Harlan Ellison’s response to Offutt asserted that prominent science fiction authors such as Theodore Sturgeon and Robert Sheckley had endured blocks that had lasted for years. Ellison also wrote that the witticism about an evanescent impediment was already being told within SF fandom: 2

There are fans who jest about me and Silverberg “blocking”—for half an hour. But one day will come, smartass; one frightening, mouth-drying day when nothing comes. And then you’ll know what it is to suffer the torments of a hell you can’t even name.

Below are additional selected citations in chronological order. Continue reading


  1. 1972, Again, Dangerous Visions: 46 Original Stories, Edited and introduced by Harlan Ellison, Section: Introduction to story “For Value Received” by Andrew J. Offutt, Start Page 119, Quote Page 124, Doubleday & Company, Garden City, New York. (Verified on paper)
  2. 1972, Again, Dangerous Visions: 46 Original Stories, Edited and introduced by Harlan Ellison, Section: Introduction to story “For Value Received” by Andrew J. Offutt, Start Page 119, Quote Page 124 and 125, Doubleday & Company, Garden City, New York. (Verified on paper)

Self-Education Is the Only Kind of Education There Is

Robert Frost? Isaac Asimov? Kathleen Norris? Charles Swain Thomas? Robert Shafer? George Gallup?

educ08Dear Quote Investigator: The renowned poet laureate Robert Frost emphasized the importance of self-education. Also, the preternaturally productive science and science fiction writer Isaac Asimov extolled self-education. Here are two quotations on this topic:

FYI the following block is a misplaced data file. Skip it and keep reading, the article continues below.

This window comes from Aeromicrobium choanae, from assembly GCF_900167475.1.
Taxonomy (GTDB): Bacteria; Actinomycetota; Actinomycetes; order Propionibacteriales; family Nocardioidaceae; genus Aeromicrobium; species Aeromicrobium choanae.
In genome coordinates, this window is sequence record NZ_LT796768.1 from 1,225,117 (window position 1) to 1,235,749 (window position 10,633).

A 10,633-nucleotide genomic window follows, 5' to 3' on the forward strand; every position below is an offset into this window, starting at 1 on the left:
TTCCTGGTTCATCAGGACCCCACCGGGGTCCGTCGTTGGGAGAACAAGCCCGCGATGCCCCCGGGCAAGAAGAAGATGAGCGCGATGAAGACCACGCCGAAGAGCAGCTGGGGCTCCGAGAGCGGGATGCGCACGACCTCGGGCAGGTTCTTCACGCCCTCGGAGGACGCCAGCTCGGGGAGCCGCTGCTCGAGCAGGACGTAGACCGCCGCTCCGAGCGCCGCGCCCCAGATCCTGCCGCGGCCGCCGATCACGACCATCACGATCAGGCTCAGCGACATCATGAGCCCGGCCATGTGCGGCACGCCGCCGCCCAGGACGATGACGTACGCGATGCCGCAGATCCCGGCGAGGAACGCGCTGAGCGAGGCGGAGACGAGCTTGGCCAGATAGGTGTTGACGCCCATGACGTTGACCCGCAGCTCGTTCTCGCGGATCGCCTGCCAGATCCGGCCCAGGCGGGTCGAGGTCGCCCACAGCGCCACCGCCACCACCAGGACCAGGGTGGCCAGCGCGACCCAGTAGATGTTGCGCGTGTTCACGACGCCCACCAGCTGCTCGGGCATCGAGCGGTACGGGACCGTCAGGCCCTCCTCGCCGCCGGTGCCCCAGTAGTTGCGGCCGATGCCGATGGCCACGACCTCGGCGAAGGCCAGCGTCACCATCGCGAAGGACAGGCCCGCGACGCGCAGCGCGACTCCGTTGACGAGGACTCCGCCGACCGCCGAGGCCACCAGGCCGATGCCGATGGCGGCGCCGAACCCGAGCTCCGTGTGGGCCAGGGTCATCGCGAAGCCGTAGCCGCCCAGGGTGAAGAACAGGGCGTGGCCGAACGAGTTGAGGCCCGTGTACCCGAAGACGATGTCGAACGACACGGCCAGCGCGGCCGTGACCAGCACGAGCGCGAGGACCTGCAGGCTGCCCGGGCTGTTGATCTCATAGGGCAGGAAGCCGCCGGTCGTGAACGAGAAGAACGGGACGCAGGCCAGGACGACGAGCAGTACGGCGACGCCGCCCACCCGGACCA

1) The only education worth anything is self-education.
2) Self-education is the only kind of education there is.

Would you please help me find citations for these expressions?

Quote Investigator: In 1958 Robert Frost spoke the first statement according to his friend Louis Untermeyer. In addition, Isaac Asimov wrote a sentence that closely matched the second sentence in 1974. Full citations are given further below.

Before Frost or Asimov shared their opinions, a high school teacher named Charles Swain Thomas made a similar remark as reported in “The Indianapolis Star” in 1913. Thomas who later became a professor in the Harvard Graduate School of Education addressed the Marion County Teachers’ Institute in Indiana. Boldface has been added to excerpts: 1

The only kind of education worth while is self-education, Mr. Thomas said in his morning lecture, “The good work for all education is interest. Until there is interest there is no response.”

Here are additional selected citations in chronological order.

Continue reading


  1. 1913 August 29, The Indianapolis Star, Asserts ‘Soul Ardor’ Is Need of Teacher, Quote Page 3, Column 2, Indianapolis, Indiana. (Newspapers_com)

It’s Not What You See That Is Suspect, But How You Interpret What You See

Isaac Asimov? John A. Keel? Apocryphal?

asimov10Dear Quote Investigator: Recently, I read a book called “The Mothman Prophecies” which discussed mysterious sightings of a human-sized moth-like creature in West Virginia in the 1960s. There are many ways to attempt to interpret bizarre and enigmatic visions. The book included an intriguing quotation attributed to the well-known science and science fiction writer Isaac Asimov:

It’s not what you see that is suspect, but how you interpret what you see.

Did Asimov really say this? Would you please trace this quotation?